As I’ve discussed on Fox News.com before, President Obama’s Syria/Iraq policy is not a policy.  It is a non-policy to do as little as possible about the chaos in these countries so he can hand this mess to the next president. 

The Obama administration has announced two major policy shifts in two years to deal with the Iraq/Syria crisis and the threat from ISIS.  Neither exhibited the decisive leadership that the world expects from the United States.  Both were reactive and piecemeal moves to counter multiple humiliations of America. 

This has created a growing global perception of American weakness and indecisiveness that will embolden America’s enemies for the remainder of the Obama presidency and possibly beyond.

The first policy shift, announced in a speech by President Obama on September 10, 2014 in response to a series of ISIS beheadings, was supposed to “degrade and ultimately defeat” ISIS.  The president said this effort would include “a systematic campaign of airstrikes” in Iraq and Syria, training and equipping of moderate Syrian rebels, increased support to the Iraqi army and stepped up humanitarian assistance. 

This rapid collapse of President Obama’s Syria-Iraq policy over the last few weeks has caused serious damage to American credibility.

The failure of the September 2014 policy shift was obvious soon after it began.  Pinprick airstrikes in Syria did not stop ISIS from making gains on the ground.  In Iraq, ISIS took the city of Ramadi last May despite being outnumbered 10-1 by the Iraqi army.  The Iraqi army and the Iraqi Kurds clamored for more arms while the Obama administration sat on its hands.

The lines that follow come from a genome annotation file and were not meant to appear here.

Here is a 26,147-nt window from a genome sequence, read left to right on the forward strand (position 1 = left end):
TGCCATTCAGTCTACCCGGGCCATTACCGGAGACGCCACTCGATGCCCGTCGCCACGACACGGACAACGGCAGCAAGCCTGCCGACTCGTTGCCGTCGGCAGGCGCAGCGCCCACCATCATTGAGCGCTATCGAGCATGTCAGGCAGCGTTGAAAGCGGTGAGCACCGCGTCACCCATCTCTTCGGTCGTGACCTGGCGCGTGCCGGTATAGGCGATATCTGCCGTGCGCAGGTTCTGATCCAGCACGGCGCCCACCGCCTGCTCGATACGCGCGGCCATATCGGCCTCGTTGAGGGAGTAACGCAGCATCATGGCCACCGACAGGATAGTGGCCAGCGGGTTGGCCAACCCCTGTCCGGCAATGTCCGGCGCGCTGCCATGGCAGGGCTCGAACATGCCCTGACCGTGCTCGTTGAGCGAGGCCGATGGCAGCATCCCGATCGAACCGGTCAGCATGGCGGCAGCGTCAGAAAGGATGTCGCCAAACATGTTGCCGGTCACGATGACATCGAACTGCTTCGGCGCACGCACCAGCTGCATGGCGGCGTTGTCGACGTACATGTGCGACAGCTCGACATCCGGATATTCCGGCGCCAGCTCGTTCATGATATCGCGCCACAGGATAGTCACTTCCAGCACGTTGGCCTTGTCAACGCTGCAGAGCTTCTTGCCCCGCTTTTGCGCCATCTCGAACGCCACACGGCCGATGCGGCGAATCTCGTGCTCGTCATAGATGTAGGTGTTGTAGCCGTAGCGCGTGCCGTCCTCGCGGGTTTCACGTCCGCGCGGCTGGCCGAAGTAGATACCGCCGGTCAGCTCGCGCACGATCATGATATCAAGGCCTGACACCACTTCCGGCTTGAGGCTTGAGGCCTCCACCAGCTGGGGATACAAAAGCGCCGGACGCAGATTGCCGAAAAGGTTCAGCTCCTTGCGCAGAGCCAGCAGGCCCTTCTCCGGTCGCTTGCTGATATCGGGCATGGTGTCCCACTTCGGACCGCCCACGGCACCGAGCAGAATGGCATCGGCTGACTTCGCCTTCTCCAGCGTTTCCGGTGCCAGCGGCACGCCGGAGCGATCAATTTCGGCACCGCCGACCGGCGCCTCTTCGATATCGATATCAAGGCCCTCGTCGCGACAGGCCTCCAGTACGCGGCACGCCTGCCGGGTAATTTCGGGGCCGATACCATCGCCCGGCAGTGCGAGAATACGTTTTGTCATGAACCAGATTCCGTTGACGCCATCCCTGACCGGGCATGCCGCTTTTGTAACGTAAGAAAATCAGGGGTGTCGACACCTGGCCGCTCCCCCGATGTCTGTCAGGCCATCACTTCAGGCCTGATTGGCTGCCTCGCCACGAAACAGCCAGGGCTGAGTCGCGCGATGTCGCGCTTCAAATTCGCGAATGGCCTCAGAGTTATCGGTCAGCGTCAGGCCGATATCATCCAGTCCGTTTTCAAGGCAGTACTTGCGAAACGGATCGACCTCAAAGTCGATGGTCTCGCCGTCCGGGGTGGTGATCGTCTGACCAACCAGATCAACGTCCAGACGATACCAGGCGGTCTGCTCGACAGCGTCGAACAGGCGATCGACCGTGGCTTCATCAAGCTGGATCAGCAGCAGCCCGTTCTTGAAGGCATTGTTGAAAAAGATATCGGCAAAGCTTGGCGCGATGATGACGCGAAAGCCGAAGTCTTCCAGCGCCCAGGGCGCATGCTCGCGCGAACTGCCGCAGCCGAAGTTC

Obama’s 2014 policy shift suffered a spectacular collapse this fall when a failed $500 million program to train and equip moderate Syrian rebels was cancelled and Russia intervened in Syria and began conducting airstrikes against anti-Assad rebels, many backed by the United States.  Iran also stepped up its presence in Syria by sending troops who are fighting to prop up the Assad government.

This rapid collapse of President Obama’s Syria/Iraq policy over the last few weeks has caused serious damage to American credibility.  Russian President Putin mocked and ignored President Obama as he sent Russian forces into Syria.  An intelligence sharing agreement was signed between Russia, Syria, Iraq and Iran.  Iraqi lawmakers even called on Russia to conduct airstrikes against ISIS positions in their country.

The Obama administration responded to these setbacks with a new policy shift that looks even worse than the last one.

The president is sending “fewer than 50” special operations troops to help advise an alliance of Syrian Arab rebels.  Given the lack of a clear policy and confusing rules of engagement, such a small deployment will be scoffed at by America’s adversaries and may be at risk of being captured.  On Monday, President Obama made the preposterous claim that this deployment is consistent with his pledge of “no boots on the ground” in Syria and Iraq because these troops will not be on the front lines fighting ISIS.

The New York Times reported on November 2 the Syrian Arab rebel alliance that U.S. special operations troops are supposed to be advising doesn’t yet exist and is dominated by Syrian Kurds who mostly want to carve out their own state and have little interest in fighting to take back Arab territory from ISIS.  Moreover, American military support of the Syrian Kurds worries Turkey because of their close ties with the PKK, a Kurdish terrorist group in Turkey.

The U.S. dropped 50 tons of weapons for the Arab alliance in late September.  Although U.S. officials initially said Syrian Arabs and not Syrian Kurds were the recipients of the airdrop, according to the New York Times, Syrian Kurdish fighters had to retrieve these weapons because the Arab units for which they were intended did not have the logistical capability to move them.

The Obama administration’s latest Iraq/Syria policy shift includes a renewed call for Assad to leave office and a new round of Syrian peace talks. 

New U.S. demands that Assad step down make little sense due to increased Russian and Iranian support.